NO TUMMY MUMMY
What is it? And how do we get it?
During pregnancy our tummy stretches out a lot with the help of a hormone called relaxin. By the end of pregnancy our waist line may increase up to 50 centimeters -Our rectus abdominis (what we call our abs or six pack muscles) and linea alba (which runs down the middle of our abs and holds the two halves of the rectus abdominis together) may start to separate as our uterus grows. This is pretty common as it happens to 66% of women in the third trimester. After birth, the muscles don’t always bounce back, leaving a gap – some women call it the mommy “pooch” or “jelly belly”. Most women are unaware that this separation happens so how would you know if you have diastasis recti?
Do this simple test:
- Lie on your back with your knees bent and your feet flat on the floor.
- Place one hand behind your head, and the other hand on your abs just above your belly button. Place your fingertips across your midline and press into your abs with your abs relaxed.
- Roll your upper body off the floor as if you were going to do a sit up drawing your ribs closer to your pelvis.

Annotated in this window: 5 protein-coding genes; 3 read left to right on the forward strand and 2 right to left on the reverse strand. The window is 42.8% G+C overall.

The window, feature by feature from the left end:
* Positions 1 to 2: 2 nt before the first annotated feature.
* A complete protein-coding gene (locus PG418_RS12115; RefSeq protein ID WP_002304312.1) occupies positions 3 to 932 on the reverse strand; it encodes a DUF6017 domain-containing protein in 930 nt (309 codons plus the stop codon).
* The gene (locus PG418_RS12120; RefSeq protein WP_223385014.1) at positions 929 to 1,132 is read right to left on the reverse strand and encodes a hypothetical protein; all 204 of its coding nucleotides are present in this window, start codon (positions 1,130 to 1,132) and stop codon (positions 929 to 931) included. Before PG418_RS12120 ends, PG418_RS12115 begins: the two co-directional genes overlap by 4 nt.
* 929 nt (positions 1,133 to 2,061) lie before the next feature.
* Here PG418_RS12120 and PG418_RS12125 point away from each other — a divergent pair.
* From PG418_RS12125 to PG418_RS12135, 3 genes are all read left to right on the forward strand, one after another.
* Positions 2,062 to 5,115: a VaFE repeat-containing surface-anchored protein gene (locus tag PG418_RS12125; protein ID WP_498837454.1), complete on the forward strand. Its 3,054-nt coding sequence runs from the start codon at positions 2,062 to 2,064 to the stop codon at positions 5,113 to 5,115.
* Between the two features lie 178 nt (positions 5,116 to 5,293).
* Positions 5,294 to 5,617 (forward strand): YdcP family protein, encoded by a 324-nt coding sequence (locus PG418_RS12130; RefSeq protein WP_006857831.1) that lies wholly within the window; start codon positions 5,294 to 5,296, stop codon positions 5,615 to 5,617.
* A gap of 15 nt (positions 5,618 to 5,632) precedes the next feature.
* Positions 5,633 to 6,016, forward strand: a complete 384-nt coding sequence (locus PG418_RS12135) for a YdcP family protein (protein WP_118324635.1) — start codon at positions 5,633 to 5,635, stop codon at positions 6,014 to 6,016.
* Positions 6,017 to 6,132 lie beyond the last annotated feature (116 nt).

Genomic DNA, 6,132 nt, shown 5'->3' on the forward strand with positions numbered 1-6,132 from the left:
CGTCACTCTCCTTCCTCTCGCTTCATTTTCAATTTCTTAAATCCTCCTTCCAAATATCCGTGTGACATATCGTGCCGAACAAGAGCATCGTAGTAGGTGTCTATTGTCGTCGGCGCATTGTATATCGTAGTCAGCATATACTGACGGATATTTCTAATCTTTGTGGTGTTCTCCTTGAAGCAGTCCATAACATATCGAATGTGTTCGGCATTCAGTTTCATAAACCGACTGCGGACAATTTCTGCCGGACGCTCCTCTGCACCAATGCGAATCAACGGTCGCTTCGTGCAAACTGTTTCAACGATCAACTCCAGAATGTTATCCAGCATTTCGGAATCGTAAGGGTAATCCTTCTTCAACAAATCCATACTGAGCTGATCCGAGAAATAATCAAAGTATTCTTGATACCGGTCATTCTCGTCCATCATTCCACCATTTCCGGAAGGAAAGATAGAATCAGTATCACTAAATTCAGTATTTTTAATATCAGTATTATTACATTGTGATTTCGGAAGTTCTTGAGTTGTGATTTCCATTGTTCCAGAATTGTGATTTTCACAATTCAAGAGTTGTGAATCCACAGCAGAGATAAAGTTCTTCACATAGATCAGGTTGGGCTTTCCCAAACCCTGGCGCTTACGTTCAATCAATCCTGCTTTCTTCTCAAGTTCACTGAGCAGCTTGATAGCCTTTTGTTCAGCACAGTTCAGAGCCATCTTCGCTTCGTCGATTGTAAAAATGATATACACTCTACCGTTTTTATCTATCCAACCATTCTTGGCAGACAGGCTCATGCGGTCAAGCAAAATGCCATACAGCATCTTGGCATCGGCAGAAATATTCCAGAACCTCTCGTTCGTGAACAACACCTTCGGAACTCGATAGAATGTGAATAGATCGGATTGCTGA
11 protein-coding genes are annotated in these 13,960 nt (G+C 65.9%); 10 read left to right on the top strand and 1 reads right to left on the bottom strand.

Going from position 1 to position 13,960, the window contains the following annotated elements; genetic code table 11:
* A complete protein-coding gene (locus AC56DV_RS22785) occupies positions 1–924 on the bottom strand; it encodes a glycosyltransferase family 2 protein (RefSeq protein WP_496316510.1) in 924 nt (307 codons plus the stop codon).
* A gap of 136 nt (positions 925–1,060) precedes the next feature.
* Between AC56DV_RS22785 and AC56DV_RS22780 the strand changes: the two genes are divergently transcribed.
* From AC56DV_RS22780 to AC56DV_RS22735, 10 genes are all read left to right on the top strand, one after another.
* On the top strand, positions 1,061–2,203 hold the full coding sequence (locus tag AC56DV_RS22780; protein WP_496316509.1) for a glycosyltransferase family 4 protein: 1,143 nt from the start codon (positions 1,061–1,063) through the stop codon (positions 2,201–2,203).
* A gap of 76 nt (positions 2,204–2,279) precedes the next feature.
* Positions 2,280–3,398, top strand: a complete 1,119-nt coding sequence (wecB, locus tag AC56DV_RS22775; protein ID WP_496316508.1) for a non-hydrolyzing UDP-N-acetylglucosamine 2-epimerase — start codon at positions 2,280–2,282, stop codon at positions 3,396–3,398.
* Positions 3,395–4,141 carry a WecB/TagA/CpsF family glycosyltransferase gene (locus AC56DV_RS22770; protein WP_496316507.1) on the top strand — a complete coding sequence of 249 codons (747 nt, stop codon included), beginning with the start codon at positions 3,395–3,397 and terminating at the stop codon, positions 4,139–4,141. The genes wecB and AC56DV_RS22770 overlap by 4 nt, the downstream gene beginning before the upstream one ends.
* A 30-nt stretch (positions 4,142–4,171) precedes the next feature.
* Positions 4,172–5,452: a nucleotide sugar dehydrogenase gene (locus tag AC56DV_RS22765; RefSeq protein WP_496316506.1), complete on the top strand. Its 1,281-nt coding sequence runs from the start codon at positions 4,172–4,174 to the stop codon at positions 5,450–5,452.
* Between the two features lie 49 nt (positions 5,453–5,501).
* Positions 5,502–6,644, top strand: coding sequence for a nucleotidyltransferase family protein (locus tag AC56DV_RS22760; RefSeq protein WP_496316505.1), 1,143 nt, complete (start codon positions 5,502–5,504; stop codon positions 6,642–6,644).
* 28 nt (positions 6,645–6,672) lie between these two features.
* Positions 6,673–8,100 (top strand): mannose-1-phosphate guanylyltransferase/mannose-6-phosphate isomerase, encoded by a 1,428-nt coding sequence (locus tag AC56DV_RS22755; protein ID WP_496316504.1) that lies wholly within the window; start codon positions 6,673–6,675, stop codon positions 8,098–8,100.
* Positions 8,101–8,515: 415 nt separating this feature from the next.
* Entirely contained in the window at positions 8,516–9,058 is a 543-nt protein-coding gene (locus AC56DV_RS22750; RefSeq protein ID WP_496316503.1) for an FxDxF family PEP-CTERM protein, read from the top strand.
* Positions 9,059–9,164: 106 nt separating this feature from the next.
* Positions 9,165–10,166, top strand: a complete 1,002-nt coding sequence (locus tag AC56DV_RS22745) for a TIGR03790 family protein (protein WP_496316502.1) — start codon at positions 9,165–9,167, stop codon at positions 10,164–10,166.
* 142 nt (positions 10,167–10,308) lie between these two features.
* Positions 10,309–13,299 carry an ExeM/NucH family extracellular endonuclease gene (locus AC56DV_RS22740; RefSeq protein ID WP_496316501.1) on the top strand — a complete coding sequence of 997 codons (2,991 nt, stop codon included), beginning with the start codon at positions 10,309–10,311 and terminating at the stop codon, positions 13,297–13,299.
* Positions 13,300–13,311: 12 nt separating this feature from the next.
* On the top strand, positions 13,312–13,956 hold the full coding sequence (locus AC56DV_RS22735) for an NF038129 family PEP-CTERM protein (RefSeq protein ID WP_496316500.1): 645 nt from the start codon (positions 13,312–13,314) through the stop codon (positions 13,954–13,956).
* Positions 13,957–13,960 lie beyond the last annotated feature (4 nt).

- Move your fingertips back and forth across your midline, feeling for the right and left sides of your abs. Test for separation at, above, and below your belly button, if you have diastasis recti you may feel a gap of about 1-3 fingers between your midline.
Basic diastasis rehab moves such as abdominal compressions like TA activation exercises can be started as soon as moms deliver a baby.
Check out my blog HERE on how to activate your TA.
Being aware of our pelvic floor is also important, as pregnancy can weaken the muscles of our pelvis. Our pelvic floor supports the uterus, bladder, small intestine and rectum.
This next exercise can be beneficial especially for women who leak a few drops of urine, or even stool while sneezing, laughing or coughing and can be done just about anytime or anywhere.
Kegel Exercises and how to do them:
- Find your pelvic muscles first. Try stopping yourself urinating midstream. Once you’ve identified your pelvic floor muscles you can do the exercises in any position, although you might find it easiest to do them lying down at first.
- Lay down on your back and imagine you’re sitting on a marble, then tighten your pelvic muscles as if you’re lifting the marble. Try it for three seconds at a time, then relax for a count of three.
- Breath normally and focus on tightening only your pelvic floor muscles and avoid flexing the muscles in your abdomen, thighs and glutes.
- Repeat this 3 times a day. Aim for at least three sets of 10 to 15 reps a day.
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